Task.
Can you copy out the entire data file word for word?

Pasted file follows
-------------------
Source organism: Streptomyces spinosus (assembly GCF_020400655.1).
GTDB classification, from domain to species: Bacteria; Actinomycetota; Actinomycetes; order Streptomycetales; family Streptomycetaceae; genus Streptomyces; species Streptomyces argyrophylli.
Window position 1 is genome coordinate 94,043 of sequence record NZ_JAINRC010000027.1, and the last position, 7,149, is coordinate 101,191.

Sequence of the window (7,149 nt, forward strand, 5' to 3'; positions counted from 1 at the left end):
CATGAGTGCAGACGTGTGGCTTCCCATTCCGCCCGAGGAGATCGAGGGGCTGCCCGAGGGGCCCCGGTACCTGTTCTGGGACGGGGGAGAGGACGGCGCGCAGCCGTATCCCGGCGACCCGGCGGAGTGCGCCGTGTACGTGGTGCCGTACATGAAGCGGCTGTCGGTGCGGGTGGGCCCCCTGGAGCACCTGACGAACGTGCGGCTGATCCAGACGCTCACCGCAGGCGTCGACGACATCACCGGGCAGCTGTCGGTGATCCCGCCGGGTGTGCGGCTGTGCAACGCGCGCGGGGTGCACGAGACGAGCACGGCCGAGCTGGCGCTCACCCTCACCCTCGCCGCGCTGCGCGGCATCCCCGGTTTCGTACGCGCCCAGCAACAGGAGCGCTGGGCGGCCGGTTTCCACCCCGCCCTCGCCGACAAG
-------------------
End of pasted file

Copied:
Source organism: Streptomyces spinosus (assembly GCF_020400655.1).
GTDB classification, from domain to species: Bacteria; Actinomycetota; Actinomycetes; order Streptomycetales; family Streptomycetaceae; genus Streptomyces; species Streptomyces argyrophylli.
Window position 1 is genome coordinate 94,043 of sequence record NZ_JAINRC010000027.1, and the last position, 7,149, is coordinate 101,191.

Sequence of the window (7,149 nt, forward strand, 5' to 3'; positions counted from 1 at the left end):
CATGAGTGCAGACGTGTGGCTTCCCATTCCGCCCGAGGAGATCGAGGGGCTGCCCGAGGGGCCCCGGTACCTGTTCTGGGACGGGGGAGAGGACGGCGCGCAGCCGTATCCCGGCGACCCGGCGGAGTGCGCCGTGTACGTGGTGCCGTACATGAAGCGGCTGTCGGTGCGGGTGGGCCCCCTGGAGCACCTGACGAACGTGCGGCTGATCCAGACGCTCACCGCAGGCGTCGACGACATCACCGGGCAGCTGTCGGTGATCCCGCCGGGTGTGCGGCTGTGCAACGCGCGCGGGGTGCACGAGACGAGCACGGCCGAGCTGGCGCTCACCCTCACCCTCGCCGCGCTGCGCGGCATCCCCGGTTTCGTACGCGCCCAGCAACAGGAGCGCTGGGCGGCCGGTTTCCACCCCGCCCTCGCCGACAAG